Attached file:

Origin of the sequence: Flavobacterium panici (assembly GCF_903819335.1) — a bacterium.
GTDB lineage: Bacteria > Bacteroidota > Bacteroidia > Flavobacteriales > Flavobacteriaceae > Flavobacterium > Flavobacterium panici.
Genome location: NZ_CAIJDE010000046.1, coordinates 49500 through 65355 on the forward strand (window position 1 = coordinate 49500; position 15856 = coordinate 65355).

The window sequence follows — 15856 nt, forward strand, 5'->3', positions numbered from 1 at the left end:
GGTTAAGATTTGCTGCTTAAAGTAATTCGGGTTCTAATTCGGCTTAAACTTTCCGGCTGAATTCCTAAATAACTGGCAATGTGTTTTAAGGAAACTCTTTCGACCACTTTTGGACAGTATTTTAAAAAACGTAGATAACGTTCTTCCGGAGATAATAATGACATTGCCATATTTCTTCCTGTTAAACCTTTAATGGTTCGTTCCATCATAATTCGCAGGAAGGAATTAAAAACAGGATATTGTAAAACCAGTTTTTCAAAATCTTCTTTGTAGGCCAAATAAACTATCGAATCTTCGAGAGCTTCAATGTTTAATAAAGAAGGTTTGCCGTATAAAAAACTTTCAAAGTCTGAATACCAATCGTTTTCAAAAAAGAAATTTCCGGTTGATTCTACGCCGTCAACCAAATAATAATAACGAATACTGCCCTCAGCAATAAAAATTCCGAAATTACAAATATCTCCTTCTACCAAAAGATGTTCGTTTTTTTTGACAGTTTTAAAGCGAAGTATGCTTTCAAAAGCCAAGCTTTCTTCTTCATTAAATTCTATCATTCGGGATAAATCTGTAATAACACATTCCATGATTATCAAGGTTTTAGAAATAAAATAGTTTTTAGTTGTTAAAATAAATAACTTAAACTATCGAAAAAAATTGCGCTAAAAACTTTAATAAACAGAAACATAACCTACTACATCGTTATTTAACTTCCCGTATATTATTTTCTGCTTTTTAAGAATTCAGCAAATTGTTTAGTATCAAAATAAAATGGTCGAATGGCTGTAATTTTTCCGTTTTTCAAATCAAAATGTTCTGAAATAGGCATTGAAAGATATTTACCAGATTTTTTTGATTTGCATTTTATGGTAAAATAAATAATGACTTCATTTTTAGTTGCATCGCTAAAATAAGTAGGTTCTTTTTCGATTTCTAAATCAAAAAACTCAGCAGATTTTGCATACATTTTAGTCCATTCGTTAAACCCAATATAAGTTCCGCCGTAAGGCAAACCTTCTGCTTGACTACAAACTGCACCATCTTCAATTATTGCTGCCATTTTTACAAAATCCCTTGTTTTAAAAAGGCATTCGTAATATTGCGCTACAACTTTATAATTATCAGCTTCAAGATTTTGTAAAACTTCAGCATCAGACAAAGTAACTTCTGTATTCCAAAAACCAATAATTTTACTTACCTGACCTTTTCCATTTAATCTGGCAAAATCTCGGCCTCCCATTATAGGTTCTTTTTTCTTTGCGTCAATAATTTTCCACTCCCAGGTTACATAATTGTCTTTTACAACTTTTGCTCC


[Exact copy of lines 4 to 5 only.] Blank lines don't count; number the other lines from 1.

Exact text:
The window sequence follows — 15856 nt, forward strand, 5'->3', positions numbered from 1 at the left end:
GGTTAAGATTTGCTGCTTAAAGTAATTCGGGTTCTAATTCGGCTTAAACTTTCCGGCTGAATTCCTAAATAACTGGCAATGTGTTTTAAGGAAACTCTTTCGACCACTTTTGGACAGTATTTTAAAAAACGTAGATAACGTTCTTCCGGAGATAATAATGACATTGCCATATTTCTTCCTGTTAAACCTTTAATGGTTCGTTCCATCATAATTCGCAGGAAGGAATTAAAAACAGGATATTGTAAAACCAGTTTTTCAAAATCTTCTTTGTAGGCCAAATAAACTATCGAATCTTCGAGAGCTTCAATGTTTAATAAAGAAGGTTTGCCGTATAAAAAACTTTCAAAGTCTGAATACCAATCGTTTTCAAAAAAGAAATTTCCGGTTGATTCTACGCCGTCAACCAAATAATAATAACGAATACTGCCCTCAGCAATAAAAATTCCGAAATTACAAATATCTCCTTCTACCAAAAGATGTTCGTTTTTTTTGACAGTTTTAAAGCGAAGTATGCTTTCAAAAGCCAAGCTTTCTTCTTCATTAAATTCTATCATTCGGGATAAATCTGTAATAACACATTCCATGATTATCAAGGTTTTAGAAATAAAATAGTTTTTAGTTGTTAAAATAAATAACTTAAACTATCGAAAAAAATTGCGCTAAAAACTTTAATAAACAGAAACATAACCTACTACATCGTTATTTAACTTCCCGTATATTATTTTCTGCTTTTTAAGAATTCAGCAAATTGTTTAGTATCAAAATAAAATGGTCGAATGGCTGTAATTTTTCCGTTTTTCAAATCAAAATGTTCTGAAATAGGCATTGAAAGATATTTACCAGATTTTTTTGATTTGCATTTTATGGTAAAATAAATAATGACTTCATTTTTAGTTGCATCGCTAAAATAAGTAGGTTCTTTTTCGATTTCTAAATCAAAAAACTCAGCAGATTTTGCATACATTTTAGTCCATTCGTTAAACCCAATATAAGTTCCGCCGTAAGGCAAACCTTCTGCTTGACTACAAACTGCACCATCTTCAATTATTGCTGCCATTTTTACAAAATCCCTTGTTTTAAAAAGGCATTCGTAATATTGCGCTACAACTTTATAATTATCAGCTTCAAGATTTTGTAAAACTTCAGCATCAGACAAAGTAACTTCTGTATTCCAAAAACCAATAATTTTACTTACCTGACCTTTTCCATTTAATCTGGCAAAATCTCGGCCTCCCATTATAGGTTCTTTTTTCTTTGCGTCAATAATTTTCCACTCCCAGGTTACATAATTGTCTTTTACAACTTTTGCTCC